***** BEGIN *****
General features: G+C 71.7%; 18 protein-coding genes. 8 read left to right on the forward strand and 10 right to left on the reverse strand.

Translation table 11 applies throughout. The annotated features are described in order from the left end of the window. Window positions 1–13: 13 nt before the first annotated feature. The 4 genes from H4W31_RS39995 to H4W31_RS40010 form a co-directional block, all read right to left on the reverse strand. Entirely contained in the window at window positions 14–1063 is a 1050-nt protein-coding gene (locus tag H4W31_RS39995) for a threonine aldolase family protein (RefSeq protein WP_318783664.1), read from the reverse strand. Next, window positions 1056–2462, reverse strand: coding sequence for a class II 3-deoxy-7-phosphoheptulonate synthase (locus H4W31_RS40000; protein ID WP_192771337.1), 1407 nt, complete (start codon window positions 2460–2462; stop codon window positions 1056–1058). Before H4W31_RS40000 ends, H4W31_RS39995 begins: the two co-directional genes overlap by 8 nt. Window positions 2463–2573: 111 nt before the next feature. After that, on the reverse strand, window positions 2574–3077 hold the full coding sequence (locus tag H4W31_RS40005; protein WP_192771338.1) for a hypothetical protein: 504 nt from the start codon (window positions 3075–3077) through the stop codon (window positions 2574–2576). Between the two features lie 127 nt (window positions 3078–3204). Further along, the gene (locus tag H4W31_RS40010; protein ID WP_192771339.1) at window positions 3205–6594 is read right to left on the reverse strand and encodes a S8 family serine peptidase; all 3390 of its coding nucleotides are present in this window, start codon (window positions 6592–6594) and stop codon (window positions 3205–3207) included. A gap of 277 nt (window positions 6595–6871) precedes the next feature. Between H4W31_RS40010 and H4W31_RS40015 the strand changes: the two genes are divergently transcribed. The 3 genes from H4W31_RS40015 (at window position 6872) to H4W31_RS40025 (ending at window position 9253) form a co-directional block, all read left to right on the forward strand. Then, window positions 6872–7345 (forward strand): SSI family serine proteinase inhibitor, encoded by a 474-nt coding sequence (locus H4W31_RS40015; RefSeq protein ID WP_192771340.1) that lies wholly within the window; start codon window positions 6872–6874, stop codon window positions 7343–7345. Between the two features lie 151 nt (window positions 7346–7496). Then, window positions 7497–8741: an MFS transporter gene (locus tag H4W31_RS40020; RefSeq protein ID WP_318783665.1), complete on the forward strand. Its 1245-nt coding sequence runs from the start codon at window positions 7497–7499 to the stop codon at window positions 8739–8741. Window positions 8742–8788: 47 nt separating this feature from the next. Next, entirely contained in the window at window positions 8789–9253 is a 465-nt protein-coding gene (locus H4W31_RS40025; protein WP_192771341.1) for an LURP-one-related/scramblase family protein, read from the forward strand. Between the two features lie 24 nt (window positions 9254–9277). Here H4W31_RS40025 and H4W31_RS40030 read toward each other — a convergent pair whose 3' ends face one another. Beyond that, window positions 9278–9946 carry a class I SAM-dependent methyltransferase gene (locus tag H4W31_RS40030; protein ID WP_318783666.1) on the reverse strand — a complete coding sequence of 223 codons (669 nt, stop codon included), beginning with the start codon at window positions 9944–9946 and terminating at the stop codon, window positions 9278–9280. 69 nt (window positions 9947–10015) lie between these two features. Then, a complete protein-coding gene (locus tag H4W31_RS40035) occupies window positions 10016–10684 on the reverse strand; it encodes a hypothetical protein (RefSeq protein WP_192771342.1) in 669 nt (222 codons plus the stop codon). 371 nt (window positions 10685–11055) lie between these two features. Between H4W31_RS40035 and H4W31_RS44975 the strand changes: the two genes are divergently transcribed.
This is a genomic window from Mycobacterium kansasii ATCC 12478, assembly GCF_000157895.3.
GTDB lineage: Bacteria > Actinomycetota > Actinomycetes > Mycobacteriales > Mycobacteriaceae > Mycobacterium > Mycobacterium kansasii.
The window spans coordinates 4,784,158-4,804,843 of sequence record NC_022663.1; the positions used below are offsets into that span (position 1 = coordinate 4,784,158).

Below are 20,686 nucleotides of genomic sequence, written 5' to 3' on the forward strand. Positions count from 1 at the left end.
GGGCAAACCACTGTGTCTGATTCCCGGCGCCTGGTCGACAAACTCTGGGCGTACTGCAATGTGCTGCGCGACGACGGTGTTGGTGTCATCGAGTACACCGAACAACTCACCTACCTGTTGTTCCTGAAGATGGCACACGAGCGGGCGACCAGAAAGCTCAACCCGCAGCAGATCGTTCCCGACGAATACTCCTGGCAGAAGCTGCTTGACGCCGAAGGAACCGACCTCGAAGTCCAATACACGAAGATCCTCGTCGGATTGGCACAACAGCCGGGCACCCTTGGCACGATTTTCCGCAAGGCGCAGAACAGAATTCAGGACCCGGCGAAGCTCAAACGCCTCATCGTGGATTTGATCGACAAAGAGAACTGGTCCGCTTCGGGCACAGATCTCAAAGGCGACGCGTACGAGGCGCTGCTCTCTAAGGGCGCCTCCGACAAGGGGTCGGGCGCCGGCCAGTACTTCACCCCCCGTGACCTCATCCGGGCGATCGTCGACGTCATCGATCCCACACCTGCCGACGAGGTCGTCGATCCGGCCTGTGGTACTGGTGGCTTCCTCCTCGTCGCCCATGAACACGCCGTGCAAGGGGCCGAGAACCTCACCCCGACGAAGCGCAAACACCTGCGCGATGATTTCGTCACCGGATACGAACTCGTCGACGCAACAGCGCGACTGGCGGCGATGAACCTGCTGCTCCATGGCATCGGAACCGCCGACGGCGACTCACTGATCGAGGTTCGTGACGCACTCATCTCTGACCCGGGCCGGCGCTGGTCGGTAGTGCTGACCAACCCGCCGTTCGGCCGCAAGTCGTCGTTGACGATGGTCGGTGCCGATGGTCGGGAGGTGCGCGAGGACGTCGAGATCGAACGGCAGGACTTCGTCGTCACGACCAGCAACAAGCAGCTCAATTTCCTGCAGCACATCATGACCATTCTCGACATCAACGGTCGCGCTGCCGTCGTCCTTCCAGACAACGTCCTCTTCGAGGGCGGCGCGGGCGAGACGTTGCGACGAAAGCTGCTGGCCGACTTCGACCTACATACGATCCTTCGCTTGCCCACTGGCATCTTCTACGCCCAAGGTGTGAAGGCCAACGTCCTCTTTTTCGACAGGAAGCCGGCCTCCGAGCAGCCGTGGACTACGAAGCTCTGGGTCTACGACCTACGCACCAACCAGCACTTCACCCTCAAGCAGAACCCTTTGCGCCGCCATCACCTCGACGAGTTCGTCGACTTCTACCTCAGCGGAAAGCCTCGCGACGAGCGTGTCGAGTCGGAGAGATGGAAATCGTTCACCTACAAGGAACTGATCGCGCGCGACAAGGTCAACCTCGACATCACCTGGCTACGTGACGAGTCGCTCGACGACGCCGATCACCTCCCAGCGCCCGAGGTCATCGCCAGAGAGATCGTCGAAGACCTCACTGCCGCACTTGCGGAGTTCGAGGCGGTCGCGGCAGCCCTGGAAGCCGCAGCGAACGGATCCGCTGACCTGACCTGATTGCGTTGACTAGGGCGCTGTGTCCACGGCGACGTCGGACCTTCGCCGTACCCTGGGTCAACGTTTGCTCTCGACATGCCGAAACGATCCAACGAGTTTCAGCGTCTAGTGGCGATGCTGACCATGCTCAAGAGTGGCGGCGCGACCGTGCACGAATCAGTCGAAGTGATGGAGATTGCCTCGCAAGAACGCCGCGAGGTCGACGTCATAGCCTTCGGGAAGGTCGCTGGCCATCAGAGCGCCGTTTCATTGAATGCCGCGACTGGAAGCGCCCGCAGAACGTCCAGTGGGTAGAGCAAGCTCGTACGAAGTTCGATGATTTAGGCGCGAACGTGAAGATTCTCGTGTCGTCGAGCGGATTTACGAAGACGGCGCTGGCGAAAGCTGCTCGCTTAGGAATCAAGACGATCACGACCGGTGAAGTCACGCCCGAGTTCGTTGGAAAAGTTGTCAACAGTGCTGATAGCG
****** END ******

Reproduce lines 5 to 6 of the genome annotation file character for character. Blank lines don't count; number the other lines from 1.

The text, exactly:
The window spans coordinates 4,784,158-4,804,843 of sequence record NC_022663.1; the positions used below are offsets into that span (position 1 = coordinate 4,784,158).

Below are 20,686 nucleotides of genomic sequence, written 5' to 3' on the forward strand. Positions count from 1 at the left end.